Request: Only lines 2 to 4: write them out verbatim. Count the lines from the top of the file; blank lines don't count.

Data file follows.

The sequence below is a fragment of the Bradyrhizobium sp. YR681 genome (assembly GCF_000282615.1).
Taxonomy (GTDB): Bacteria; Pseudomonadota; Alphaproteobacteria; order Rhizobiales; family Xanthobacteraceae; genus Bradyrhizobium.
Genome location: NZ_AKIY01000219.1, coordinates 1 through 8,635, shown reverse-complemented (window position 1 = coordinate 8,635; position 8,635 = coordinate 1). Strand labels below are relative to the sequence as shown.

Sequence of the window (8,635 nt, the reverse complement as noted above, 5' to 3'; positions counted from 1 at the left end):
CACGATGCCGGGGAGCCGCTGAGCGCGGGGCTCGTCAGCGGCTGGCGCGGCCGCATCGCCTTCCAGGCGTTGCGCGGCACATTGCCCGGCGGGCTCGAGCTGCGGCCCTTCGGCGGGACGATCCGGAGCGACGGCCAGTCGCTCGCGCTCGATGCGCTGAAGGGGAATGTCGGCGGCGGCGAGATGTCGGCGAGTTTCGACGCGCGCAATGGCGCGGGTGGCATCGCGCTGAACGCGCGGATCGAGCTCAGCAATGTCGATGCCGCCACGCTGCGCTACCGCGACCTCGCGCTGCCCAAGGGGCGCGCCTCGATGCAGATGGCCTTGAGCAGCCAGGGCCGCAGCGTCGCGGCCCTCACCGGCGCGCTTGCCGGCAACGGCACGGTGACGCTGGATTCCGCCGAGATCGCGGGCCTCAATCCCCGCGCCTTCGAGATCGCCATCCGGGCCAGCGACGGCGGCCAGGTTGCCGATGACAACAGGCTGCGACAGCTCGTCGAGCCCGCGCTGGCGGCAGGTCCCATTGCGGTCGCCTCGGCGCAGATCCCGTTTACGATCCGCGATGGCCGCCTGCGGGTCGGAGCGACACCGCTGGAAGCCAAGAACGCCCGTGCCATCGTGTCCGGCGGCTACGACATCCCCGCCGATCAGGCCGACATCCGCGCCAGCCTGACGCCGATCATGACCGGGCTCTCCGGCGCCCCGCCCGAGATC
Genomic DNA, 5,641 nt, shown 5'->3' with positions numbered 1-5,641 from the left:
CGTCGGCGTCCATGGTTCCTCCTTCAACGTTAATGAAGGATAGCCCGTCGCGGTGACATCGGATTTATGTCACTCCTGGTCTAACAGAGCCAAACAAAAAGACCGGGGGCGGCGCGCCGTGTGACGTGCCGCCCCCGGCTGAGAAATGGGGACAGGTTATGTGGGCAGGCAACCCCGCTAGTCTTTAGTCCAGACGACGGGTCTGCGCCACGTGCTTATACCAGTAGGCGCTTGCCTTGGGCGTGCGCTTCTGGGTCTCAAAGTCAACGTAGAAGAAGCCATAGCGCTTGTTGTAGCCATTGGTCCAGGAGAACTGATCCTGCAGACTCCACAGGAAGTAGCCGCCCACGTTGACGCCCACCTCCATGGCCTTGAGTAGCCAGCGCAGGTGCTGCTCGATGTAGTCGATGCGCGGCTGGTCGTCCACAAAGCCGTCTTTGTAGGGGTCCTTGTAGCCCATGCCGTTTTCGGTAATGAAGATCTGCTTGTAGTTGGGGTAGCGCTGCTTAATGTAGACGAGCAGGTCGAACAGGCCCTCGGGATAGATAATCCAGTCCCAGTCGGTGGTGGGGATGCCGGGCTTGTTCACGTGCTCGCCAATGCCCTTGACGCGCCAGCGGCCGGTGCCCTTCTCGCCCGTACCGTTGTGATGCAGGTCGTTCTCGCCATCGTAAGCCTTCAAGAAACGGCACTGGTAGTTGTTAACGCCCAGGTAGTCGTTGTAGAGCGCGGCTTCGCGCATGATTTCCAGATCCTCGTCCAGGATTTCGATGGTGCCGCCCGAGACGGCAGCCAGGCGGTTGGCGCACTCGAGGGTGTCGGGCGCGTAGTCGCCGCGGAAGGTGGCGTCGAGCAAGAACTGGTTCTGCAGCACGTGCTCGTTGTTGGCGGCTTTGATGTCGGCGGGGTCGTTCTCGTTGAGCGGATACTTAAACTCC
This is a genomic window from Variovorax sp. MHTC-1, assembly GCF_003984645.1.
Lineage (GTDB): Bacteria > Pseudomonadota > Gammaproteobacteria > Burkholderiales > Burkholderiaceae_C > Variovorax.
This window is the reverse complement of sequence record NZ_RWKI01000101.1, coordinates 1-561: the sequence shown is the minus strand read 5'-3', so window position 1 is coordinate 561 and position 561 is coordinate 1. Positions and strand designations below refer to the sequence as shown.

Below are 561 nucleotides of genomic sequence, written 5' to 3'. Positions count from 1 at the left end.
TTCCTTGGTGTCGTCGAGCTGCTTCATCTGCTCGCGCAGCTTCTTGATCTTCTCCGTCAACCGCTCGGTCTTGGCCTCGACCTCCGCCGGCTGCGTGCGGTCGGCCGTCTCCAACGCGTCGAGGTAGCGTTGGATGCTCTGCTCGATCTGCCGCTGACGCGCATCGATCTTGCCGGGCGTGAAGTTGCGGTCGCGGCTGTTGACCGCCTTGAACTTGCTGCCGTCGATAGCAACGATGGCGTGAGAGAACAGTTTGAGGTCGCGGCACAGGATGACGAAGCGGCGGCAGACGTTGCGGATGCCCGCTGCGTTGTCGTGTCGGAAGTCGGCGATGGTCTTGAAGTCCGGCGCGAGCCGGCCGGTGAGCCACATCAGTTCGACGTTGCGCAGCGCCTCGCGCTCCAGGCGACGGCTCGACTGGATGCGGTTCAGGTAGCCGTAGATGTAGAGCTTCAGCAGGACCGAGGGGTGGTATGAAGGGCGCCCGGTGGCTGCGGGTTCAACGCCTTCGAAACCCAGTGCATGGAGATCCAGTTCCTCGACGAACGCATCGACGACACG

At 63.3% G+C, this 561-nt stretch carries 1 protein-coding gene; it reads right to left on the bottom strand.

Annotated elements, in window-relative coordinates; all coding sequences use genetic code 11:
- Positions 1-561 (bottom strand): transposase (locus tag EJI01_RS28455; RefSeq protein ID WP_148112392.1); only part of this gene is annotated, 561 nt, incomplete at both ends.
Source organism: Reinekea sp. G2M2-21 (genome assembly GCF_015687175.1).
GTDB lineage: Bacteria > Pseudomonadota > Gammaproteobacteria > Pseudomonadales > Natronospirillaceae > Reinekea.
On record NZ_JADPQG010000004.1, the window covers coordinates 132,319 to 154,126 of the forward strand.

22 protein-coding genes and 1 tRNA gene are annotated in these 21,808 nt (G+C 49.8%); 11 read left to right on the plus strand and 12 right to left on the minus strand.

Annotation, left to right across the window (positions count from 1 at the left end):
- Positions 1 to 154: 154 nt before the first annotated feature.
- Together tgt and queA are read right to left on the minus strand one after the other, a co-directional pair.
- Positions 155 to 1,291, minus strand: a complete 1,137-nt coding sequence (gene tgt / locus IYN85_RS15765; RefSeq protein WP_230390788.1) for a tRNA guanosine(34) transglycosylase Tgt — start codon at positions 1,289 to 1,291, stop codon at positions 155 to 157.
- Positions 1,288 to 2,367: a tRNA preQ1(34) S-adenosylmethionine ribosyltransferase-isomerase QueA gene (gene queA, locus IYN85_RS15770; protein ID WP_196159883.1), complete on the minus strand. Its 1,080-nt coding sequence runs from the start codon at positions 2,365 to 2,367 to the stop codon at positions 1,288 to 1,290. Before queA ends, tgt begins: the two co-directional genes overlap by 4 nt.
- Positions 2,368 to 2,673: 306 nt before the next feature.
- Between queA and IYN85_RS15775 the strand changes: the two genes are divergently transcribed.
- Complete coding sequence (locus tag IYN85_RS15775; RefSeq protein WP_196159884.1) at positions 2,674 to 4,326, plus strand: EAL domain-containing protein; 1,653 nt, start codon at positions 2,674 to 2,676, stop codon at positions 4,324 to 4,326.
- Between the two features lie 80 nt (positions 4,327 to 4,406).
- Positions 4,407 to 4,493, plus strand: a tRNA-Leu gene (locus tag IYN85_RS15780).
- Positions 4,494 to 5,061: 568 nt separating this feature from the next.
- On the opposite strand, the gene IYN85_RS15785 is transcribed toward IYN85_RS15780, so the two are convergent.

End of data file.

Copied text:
Taxonomy (GTDB): Bacteria; Pseudomonadota; Alphaproteobacteria; order Rhizobiales; family Xanthobacteraceae; genus Bradyrhizobium.
Genome location: NZ_AKIY01000219.1, coordinates 1 through 8,635, shown reverse-complemented (window position 1 = coordinate 8,635; position 8,635 = coordinate 1). Strand labels below are relative to the sequence as shown.

Sequence of the window (8,635 nt, the reverse complement as noted above, 5' to 3'; positions counted from 1 at the left end):